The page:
In 9th grade at the age of 14, my world cultures teacher took our class into Philadelphia to hear Professor Louis S. B. Leakey ( lecture on his findings of early man in Africa. It was my first academic lecture and one I remember 50 some years later. Modern humans have been around for more than 50,000 years. Their ancestors lived several million years before evolving into the people we are today. In 10th grade, my world history teacher taught us about all of the world’s major religions. It was eye opening to learn that one of the 10 Commandments about only one God wasn’t part of most people’s religion. Were these people right about who God is? Or were they dead wrong?

By my forties, I realized that God was a very personal choice. I still had no feeling that God existed, but I accepted anyone else’s choice. I was able to tolerate attending church services to please my mother. A few years earlier when my kids were born, their grandparents asked if the children would be baptized. Chris and I said, “No.” Baptism means parents promise to rear their kids as Christians, something I was not prepared to do. Things changed when I met Larry Schmidt, the husband of our Lab’s secretary Sue Schmidt. Larry was the pastor of a neighborhood Lutheran church. He and I worked together holding memorial services for Tom Hoering and other Lab people who passed away without a formal church affiliation.

I attended Christmas Eve services in his church after wrapping up presents for the kids from “Santa”. On occasion, I felt the need to listen to something other than a scientific seminar. He’d see me in the pew and greet me after the service. One day, he called and asked if I wanted to re-join the Lutheran church. I hesitated. But I gave it a shot attending classes for about a month for adults re-engaging in religion. I decided, at the end, to decline to join any religious organization. I was left with a new understanding of the concept of Grace and the importance of Forgiveness, something that Jesus and a loving God favored.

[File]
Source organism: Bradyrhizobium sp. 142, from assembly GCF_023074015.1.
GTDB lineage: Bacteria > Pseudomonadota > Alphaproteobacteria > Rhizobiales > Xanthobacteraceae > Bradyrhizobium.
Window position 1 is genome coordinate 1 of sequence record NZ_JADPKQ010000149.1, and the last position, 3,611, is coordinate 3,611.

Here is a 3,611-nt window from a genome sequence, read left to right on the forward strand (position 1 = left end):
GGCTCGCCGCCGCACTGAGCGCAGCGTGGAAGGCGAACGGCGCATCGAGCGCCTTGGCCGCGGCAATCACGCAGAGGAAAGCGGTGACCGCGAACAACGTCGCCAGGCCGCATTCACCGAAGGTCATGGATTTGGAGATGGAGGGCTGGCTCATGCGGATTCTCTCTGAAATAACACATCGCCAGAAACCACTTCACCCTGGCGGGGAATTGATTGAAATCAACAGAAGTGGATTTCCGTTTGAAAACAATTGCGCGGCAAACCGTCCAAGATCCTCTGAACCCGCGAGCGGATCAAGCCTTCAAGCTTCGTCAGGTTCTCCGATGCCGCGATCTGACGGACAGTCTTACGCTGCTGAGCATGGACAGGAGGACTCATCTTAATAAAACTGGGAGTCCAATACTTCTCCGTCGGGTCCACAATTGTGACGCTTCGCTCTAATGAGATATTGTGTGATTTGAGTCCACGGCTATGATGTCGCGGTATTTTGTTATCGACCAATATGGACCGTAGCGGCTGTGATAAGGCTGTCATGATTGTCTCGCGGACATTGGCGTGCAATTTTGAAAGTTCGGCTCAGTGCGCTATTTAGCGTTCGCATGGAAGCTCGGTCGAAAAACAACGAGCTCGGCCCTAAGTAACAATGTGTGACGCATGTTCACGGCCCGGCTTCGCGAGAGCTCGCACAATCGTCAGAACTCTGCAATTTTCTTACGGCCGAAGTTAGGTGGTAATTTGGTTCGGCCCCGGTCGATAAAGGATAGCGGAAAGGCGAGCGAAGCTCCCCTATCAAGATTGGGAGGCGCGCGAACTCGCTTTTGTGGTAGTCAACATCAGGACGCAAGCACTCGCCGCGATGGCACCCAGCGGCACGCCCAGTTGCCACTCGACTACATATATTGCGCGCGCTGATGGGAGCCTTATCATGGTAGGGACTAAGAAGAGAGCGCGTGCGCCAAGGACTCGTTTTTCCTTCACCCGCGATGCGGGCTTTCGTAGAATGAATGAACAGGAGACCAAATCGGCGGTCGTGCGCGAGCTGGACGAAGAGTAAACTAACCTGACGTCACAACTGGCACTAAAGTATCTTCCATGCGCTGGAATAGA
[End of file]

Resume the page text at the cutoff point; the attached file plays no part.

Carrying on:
There was nothing in these classes that conflicted with my calling as a scientist. Larry and I continued to collaborate with Lab memorials. When Chris’s dad suffered his second Code Blue and we knew the end was near, I called Larry. He came down to the hospital and we prayed. I was old enough to know that praying wasn’t the simple thing I did as a 10 year old asking God to bless me before bed. Chris’s dad died the next morning. Larry came to our house when Chris’s sisters flew in to see him. I allowed myself to let Grace overflow.

Today, we have religious wars in the Middle East. At home, we have political wars with evangelical Christians taking strong stances against non-religious things I am in favor of. Together with a President who has their support and a distain for science, the conflict between religion and science has come to the forefront especially as the COVID-19 virus pandemic proceeds. The disrespect angers me and brings back those teenage year feelings that although Christianity may not be the problem, Christians could be.

For some reason, religion is linked to how people view climate change. I fail to understand how Jesus and God are confused with changes in our Earth’s environment. This isn’t a blanket response of all religions, of course.  In fact, Pope Francis has been a beacon in the religious community for his understanding of the problem facing the world and mankind. His book “Laudato Si: On Care for our Common Home” is a standout.
I used it as a textbook for a class I taught at UC Merced on Sustainability and the Anthropocene—the geological era in which humans have put their stamp on the world. I recommend it to anyone. I don’t believe in the most of the tenants of the Catholic faith, but the humanist elements of this book are strong.
Laudato si means Praise be to you!

Some people have noted that I’m more spiritual these days, as I deal with the serious neurological disease ALS. I’ve got to turn to faith in people, inner strength, and hope that there is a greater purpose in life. It’s not religion, but it is faith. If I do pray for those in my life who need it—my mother, my children and family, anyone who is suffering—I’m praying to hope that what ever their belief system, they will be given peace and understanding.